“Imagining Coal Without Air Pollution” – Wall Street Journal, 8 January 2014

While many countries have been working together to reach global environmental goals—such as reducing emissions and increasing use of renewable energies—it often seems like China hasn’t gotten the memo. Due to a growing population, and thus a growing demand for energy, China is the world’s largest emitter of carbon dioxide emissions. Over the last few months, many of China’s major cities have had issues with smog—a product of coal-burning power plants—and citizens have been forced to wear face masks.

The US faced similar problems with smog in the late 1960′s and 1970′s, which inspired the formation of the EPA and passed the Clean Air Act. Since then, US electricity utilities reduced sulfur dioxide emissions by over 80% and nitrogen oxides by over 75%, using lower-sulfur coal found in Wyoming’s Powder River Basin. Now that the government and utilities have successfully kept those emission levels down, they are tackling mercury and greenhouse gas emissions, which means new environmental regulations. As a result, many of the US’s coal-burning power plants will close, since upgrading the plants’ equipment isn’t profitable. Moreover, natural gas releases half the carbon dioxide emissions of coal, and natural gas costs have plunged since 2009.

New regulations on mercury has the potential to reduce emissions by almost 90% and cause more power plants to shut their doors. The EPA is handling greenhouse gas emissions, like carbon dioxide, by introducing regulations that will more or less disallow utilities to build new coal-burning power plants. The EPA is set to propose new standards for existing power plants and guidelines on greenhouse gas emission levels.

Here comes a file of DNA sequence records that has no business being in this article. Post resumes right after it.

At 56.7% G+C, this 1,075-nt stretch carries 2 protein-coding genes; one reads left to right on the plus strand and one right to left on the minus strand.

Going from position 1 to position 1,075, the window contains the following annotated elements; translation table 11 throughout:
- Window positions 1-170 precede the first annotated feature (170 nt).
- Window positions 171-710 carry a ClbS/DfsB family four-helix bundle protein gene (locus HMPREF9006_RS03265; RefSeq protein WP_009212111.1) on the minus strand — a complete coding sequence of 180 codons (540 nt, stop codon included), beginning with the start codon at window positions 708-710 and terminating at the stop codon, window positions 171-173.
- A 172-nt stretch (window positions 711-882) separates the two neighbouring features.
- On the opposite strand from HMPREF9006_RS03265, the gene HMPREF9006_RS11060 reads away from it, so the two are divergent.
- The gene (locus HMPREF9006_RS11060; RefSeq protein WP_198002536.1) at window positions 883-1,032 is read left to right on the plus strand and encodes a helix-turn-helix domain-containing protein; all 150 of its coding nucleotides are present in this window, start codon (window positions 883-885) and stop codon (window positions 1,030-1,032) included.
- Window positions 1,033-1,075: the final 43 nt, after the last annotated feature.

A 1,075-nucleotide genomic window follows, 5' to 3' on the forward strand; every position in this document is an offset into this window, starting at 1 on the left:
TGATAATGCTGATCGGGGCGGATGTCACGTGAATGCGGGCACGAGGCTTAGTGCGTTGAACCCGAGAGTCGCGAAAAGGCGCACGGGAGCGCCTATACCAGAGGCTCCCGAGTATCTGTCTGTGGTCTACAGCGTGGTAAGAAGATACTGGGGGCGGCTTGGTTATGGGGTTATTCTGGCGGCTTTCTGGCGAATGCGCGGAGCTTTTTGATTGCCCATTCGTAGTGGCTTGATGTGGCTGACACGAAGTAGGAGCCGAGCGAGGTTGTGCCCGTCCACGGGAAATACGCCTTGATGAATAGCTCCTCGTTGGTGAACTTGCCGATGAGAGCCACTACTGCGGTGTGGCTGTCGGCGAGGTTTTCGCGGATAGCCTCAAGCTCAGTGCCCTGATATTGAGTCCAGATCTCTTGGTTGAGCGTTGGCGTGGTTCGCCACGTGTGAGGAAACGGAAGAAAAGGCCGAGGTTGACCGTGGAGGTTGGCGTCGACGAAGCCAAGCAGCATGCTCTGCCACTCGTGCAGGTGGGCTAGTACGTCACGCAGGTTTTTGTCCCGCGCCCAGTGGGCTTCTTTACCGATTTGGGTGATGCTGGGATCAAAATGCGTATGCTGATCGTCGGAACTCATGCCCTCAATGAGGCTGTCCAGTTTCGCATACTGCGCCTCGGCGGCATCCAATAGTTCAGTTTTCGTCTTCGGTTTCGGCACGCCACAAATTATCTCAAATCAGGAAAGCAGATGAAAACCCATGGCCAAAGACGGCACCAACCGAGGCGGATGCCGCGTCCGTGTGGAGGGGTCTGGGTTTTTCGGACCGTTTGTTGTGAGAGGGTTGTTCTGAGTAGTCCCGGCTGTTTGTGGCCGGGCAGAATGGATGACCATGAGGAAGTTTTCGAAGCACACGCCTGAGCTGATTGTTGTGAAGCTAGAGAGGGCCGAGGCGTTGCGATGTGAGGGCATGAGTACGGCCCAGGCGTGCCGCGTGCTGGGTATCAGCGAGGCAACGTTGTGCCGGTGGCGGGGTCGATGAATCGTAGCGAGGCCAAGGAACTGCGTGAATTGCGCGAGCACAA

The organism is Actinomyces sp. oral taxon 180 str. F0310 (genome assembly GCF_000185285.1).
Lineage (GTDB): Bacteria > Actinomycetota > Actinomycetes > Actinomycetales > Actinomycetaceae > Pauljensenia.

Scientists are trying to find a way to prevent carbon dioxide emissions from burning coal, as well as studying the method of cleaning coal prior to combustion. Both have proved costly, though countries with more access to coal and less to natural gas—like China, Pakistan, Indonesia and Australia—have expressed interest in these technologies.

Developed and Written by Dr. Subodh Das and Tara Mahadevan

March 21, 2014

Phinix LLC

Copyright 2013. All rights Reserved by Phinix, LLC.

www.phinix.net    skdas@phinix.net

Social Share Toolbar

“Coal Scrubbers Give Illinois Basin New Life” – Wall Street Journal, 9 January 2014

Natural gas has been dominating the news, and many feel that the influx of the major energy source has inadvertently waged a war on coal. US coal production dropped 7% in 2012, but now coal is making a resurgence, mainly due to the Illinois Basin, which extends from Illinois to Missouri, Indiana and Western Kentucky.

The Illinois Basin was a key US coal basin, until the Clean Air Act of 1970 passed, making the Illinois Basin unfavorable for mining. Illinois coal has elevated levels of sulfur, which is partially responsible for acid rain. However, widespread use of scrubbing technology has allowed for mines in Illinois to reopen—scrubbing technology can lift 97% of a coal-fired power plants’ sulfur dioxide. The Energy Information Administration (EIA) predicted that Illinois would generate 56 million tons of coal in 2013, a 70% increase from 2010. The Illinois Basin is anticipated to produce more coal than Central Appalachia, another major US coal basin.

While natural gas has been a huge boost to our economy and is the cleaner energy source, the coal industry provides the US with many jobs. There will be more jobs available as the basin reopens near railroads and along the Mississippi River.

As the US inches towards a more desired energy independence and security, we must continue to pursue a prudent “all of the above ” energy strategy.

Developed and Written by Dr. Subodh Das and Tara Mahadevan

March 21, 2014

Phinix LLC

Copyright 2013. All rights Reserved by Phinix, LLC.

www.phinix.net    skdas@phinix.net

Social Share Toolbar